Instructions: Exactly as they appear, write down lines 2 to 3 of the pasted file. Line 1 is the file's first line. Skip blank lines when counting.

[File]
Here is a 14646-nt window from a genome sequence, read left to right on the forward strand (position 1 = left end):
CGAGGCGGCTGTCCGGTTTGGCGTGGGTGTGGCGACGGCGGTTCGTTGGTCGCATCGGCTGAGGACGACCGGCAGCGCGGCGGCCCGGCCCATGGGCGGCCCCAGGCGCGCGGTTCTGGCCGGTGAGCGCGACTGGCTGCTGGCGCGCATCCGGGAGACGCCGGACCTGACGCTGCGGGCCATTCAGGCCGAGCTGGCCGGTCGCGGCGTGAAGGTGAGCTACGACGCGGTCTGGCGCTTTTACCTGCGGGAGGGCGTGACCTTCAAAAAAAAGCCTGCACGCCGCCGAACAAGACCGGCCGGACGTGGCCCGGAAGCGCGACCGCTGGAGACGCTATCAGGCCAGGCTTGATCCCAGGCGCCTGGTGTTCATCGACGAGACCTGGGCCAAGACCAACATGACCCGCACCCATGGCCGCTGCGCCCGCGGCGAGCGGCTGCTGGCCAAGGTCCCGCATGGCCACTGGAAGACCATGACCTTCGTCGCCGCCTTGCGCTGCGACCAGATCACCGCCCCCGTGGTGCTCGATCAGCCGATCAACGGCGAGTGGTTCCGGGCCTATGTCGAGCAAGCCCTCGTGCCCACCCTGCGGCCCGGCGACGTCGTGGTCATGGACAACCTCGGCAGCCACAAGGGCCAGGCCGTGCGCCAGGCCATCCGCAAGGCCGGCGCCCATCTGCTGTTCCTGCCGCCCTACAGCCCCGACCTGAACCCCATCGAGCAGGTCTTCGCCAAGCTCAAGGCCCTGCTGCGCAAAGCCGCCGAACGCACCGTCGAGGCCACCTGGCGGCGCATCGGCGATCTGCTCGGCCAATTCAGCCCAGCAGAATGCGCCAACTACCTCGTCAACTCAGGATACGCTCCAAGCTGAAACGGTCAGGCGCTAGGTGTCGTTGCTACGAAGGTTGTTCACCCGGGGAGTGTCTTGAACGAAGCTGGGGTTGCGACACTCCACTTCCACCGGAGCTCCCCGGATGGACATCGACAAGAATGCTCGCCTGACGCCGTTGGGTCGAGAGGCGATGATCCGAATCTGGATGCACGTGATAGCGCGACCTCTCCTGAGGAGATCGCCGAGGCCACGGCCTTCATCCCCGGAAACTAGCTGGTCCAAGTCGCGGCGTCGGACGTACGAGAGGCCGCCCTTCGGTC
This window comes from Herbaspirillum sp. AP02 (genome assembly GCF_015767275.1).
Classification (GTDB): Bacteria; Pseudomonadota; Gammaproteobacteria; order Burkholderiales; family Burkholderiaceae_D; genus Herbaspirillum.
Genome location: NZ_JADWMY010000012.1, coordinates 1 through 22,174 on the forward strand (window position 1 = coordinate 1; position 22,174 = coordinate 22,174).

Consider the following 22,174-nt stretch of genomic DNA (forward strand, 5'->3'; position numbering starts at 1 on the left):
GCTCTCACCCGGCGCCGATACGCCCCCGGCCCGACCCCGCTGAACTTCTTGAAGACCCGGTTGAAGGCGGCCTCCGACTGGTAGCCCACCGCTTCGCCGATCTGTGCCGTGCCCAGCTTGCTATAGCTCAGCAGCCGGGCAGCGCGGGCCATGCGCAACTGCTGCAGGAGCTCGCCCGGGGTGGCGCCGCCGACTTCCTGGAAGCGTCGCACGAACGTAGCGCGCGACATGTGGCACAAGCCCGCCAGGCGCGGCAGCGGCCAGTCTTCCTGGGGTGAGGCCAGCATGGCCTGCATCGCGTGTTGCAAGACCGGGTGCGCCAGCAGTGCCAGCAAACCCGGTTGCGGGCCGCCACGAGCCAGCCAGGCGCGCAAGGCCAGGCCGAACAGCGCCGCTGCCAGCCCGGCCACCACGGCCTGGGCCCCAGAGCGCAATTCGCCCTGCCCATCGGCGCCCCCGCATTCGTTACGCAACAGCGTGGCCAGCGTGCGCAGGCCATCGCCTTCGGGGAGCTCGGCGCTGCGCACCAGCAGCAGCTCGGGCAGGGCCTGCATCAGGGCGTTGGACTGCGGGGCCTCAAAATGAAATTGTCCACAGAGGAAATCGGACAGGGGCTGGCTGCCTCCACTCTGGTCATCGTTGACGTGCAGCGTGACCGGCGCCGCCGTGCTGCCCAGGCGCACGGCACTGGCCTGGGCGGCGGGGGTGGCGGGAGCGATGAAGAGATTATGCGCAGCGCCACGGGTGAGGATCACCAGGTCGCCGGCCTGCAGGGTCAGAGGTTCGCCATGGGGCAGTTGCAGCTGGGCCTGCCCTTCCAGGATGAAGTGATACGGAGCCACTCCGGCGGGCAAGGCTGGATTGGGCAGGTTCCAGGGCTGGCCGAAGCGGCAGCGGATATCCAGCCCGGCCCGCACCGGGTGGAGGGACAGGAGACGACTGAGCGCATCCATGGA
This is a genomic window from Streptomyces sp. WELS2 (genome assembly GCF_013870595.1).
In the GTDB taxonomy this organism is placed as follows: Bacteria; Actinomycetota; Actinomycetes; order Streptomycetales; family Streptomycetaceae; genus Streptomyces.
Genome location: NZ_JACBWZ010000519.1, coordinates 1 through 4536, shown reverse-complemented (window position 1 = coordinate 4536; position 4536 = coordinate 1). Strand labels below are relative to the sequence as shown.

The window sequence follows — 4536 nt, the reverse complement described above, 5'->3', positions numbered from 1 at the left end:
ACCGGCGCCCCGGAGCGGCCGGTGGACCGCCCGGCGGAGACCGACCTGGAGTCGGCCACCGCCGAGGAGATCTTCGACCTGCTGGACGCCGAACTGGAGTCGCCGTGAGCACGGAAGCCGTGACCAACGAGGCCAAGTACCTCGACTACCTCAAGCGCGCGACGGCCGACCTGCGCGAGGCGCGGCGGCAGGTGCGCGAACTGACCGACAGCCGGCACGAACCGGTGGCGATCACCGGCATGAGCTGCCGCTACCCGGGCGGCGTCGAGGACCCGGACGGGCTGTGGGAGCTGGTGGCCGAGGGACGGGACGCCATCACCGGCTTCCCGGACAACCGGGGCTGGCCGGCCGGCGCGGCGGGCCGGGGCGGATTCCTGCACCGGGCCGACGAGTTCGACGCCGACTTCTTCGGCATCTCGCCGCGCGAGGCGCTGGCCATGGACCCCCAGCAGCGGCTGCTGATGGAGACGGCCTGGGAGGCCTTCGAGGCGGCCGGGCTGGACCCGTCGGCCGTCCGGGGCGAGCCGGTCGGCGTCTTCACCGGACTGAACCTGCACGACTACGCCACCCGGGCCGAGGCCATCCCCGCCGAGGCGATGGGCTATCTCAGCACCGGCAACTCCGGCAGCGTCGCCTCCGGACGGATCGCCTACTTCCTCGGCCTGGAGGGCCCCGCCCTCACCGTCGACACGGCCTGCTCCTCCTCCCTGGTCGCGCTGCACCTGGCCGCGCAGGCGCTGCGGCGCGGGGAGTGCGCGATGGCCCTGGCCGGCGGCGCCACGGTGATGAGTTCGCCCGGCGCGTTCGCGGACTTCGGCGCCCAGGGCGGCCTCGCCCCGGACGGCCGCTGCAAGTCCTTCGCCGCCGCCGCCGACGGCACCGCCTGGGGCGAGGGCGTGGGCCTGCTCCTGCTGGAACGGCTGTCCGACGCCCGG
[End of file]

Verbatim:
CGAGGCGGCTGTCCGGTTTGGCGTGGGTGTGGCGACGGCGGTTCGTTGGTCGCATCGGCTGAGGACGACCGGCAGCGCGGCGGCCCGGCCCATGGGCGGCCCCAGGCGCGCGGTTCTGGCCGGTGAGCGCGACTGGCTGCTGGCGCGCATCCGGGAGACGCCGGACCTGACGCTGCGGGCCATTCAGGCCGAGCTGGCCGGTCGCGGCGTGAAGGTGAGCTACGACGCGGTCTGGCGCTTTTACCTGCGGGAGGGCGTGACCTTCAAAAAAAAGCCTGCACGCCGCCGAACAAGACCGGCCGGACGTGGCCCGGAAGCGCGACCGCTGGAGACGCTATCAGGCCAGGCTTGATCCCAGGCGCCTGGTGTTCATCGACGAGACCTGGGCCAAGACCAACATGACCCGCACCCATGGCCGCTGCGCCCGCGGCGAGCGGCTGCTGGCCAAGGTCCCGCATGGCCACTGGAAGACCATGACCTTCGTCGCCGCCTTGCGCTGCGACCAGATCACCGCCCCCGTGGTGCTCGATCAGCCGATCAACGGCGAGTGGTTCCGGGCCTATGTCGAGCAAGCCCTCGTGCCCACCCTGCGGCCCGGCGACGTCGTGGTCATGGACAACCTCGGCAGCCACAAGGGCCAGGCCGTGCGCCAGGCCATCCGCAAGGCCGGCGCCCATCTGCTGTTCCTGCCGCCCTACAGCCCCGACCTGAACCCCATCGAGCAGGTCTTCGCCAAGCTCAAGGCCCTGCTGCGCAAAGCCGCCGAACGCACCGTCGAGGCCACCTGGCGGCGCATCGGCGATCTGCTCGGCCAATTCAGCCCAGCAGAATGCGCCAACTACCTCGTCAACTCAGGATACGCTCCAAGCTGAAACGGTCAGGCGCTAGGTGTCGTTGCTACGAAGGTTGTTCACCCGGGGAGTGTCTTGAACGAAGCTGGGGTTGCGACACTCCACTTCCACCGGAGCTCCCCGGATGGACATCGACAAGAATGCTCGCCTGACGCCGTTGGGTCGAGAGGCGATGATCCGAATCTGGATGCACGTGATAGCGCGACCTCTCCTGAGGAGATCGCCGAGGCCACGGCCTTCATCCCCGGAAACTAGCTGGTCCAAGTCGCGGCGTCGGACGTACGAGAGGCCGCCCTTCGGTC
This window comes from Herbaspirillum sp. AP02 (genome assembly GCF_015767275.1).